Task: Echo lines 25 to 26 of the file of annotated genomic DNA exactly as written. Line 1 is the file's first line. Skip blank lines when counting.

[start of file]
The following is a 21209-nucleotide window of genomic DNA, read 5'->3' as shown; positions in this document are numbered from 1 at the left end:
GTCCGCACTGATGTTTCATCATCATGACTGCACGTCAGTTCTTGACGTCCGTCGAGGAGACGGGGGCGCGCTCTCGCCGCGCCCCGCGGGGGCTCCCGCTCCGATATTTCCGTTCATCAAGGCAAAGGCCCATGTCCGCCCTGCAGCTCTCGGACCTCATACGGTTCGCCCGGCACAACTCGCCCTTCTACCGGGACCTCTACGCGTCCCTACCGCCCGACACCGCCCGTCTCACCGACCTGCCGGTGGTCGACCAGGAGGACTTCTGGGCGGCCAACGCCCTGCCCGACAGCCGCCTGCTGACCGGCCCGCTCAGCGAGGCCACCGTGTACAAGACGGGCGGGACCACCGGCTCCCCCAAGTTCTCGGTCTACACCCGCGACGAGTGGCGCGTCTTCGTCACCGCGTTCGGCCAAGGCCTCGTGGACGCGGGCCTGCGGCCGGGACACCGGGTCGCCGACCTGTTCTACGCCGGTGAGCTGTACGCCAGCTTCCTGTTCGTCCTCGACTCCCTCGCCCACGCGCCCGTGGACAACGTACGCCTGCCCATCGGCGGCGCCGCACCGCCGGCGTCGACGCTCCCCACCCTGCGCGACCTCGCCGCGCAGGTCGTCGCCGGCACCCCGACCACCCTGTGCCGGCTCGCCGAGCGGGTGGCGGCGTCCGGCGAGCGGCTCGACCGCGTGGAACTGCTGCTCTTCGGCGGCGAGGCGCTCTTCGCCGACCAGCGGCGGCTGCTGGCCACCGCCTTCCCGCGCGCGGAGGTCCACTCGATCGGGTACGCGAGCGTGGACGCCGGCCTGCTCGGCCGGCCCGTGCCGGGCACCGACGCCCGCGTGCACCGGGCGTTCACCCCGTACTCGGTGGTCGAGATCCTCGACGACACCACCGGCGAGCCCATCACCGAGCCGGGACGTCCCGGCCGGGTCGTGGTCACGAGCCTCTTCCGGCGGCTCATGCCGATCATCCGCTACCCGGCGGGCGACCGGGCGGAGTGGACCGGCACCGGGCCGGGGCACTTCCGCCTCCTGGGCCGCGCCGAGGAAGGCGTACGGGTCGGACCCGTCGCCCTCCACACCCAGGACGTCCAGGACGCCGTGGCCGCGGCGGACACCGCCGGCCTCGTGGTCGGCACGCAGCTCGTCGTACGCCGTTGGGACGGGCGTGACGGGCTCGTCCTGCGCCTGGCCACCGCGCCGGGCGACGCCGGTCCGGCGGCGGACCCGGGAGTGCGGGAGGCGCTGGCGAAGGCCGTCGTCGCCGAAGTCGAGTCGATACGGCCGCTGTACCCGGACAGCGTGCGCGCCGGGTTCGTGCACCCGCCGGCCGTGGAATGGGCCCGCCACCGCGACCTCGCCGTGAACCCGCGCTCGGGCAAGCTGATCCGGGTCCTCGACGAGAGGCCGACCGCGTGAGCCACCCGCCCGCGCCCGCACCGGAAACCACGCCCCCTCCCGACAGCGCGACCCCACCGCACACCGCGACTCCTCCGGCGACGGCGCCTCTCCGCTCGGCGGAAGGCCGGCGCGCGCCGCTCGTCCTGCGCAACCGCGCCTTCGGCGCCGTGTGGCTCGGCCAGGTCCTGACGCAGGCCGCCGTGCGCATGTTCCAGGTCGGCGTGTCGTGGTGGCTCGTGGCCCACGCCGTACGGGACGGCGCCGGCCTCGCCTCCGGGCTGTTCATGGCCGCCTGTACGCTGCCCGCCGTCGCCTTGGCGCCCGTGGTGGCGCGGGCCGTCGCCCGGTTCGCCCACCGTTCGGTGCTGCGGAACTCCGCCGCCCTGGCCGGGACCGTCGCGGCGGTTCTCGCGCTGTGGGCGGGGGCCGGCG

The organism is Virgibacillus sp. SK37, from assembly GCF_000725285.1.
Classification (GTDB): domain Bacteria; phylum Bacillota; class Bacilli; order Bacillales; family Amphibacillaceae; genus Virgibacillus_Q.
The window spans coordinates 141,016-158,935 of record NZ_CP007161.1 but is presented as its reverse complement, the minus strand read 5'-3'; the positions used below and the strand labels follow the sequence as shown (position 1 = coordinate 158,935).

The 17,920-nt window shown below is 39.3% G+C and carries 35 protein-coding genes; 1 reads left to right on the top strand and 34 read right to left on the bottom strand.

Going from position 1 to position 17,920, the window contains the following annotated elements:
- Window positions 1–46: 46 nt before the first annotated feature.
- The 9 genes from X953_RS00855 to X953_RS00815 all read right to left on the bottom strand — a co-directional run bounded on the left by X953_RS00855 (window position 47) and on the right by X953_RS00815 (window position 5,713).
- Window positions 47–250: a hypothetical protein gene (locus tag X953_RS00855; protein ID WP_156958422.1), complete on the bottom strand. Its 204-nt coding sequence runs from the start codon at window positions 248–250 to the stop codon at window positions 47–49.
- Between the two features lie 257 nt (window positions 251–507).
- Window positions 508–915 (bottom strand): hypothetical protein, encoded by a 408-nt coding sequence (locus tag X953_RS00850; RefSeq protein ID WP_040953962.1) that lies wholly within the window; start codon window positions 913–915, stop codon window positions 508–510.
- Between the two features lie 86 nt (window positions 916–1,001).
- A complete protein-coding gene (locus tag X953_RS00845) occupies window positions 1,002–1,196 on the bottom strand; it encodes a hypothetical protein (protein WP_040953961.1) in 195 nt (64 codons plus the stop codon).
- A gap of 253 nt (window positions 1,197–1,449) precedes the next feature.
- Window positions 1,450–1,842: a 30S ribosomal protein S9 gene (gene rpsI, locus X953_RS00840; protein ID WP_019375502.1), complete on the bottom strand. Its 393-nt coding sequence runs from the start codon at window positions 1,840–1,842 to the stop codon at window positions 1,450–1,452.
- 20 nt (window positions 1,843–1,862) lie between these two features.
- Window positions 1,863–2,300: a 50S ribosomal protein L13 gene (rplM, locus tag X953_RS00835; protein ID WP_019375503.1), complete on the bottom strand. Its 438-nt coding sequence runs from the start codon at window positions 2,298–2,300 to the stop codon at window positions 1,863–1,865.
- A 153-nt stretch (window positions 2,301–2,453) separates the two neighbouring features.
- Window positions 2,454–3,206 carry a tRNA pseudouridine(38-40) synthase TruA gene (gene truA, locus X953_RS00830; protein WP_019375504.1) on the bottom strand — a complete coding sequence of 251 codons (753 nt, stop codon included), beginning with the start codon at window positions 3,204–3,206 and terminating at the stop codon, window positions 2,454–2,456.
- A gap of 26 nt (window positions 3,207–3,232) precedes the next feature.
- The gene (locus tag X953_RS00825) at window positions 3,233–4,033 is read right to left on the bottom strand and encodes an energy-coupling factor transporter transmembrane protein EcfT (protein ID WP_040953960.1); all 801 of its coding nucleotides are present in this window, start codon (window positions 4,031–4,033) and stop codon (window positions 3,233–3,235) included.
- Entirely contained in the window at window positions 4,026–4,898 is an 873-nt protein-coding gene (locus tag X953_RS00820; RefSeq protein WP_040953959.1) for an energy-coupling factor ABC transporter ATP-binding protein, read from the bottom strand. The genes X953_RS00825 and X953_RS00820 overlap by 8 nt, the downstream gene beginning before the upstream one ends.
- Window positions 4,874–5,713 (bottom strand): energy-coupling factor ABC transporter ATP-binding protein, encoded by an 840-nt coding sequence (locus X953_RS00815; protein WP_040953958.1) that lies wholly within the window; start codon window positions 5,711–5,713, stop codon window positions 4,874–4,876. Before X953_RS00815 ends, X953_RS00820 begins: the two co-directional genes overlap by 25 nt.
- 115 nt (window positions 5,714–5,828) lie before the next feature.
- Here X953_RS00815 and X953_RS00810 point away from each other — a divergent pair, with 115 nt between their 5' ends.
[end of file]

- 115 nt (window positions 5,714–5,828) lie before the next feature.
- Here X953_RS00815 and X953_RS00810 point away from each other — a divergent pair, with 115 nt between their 5' ends.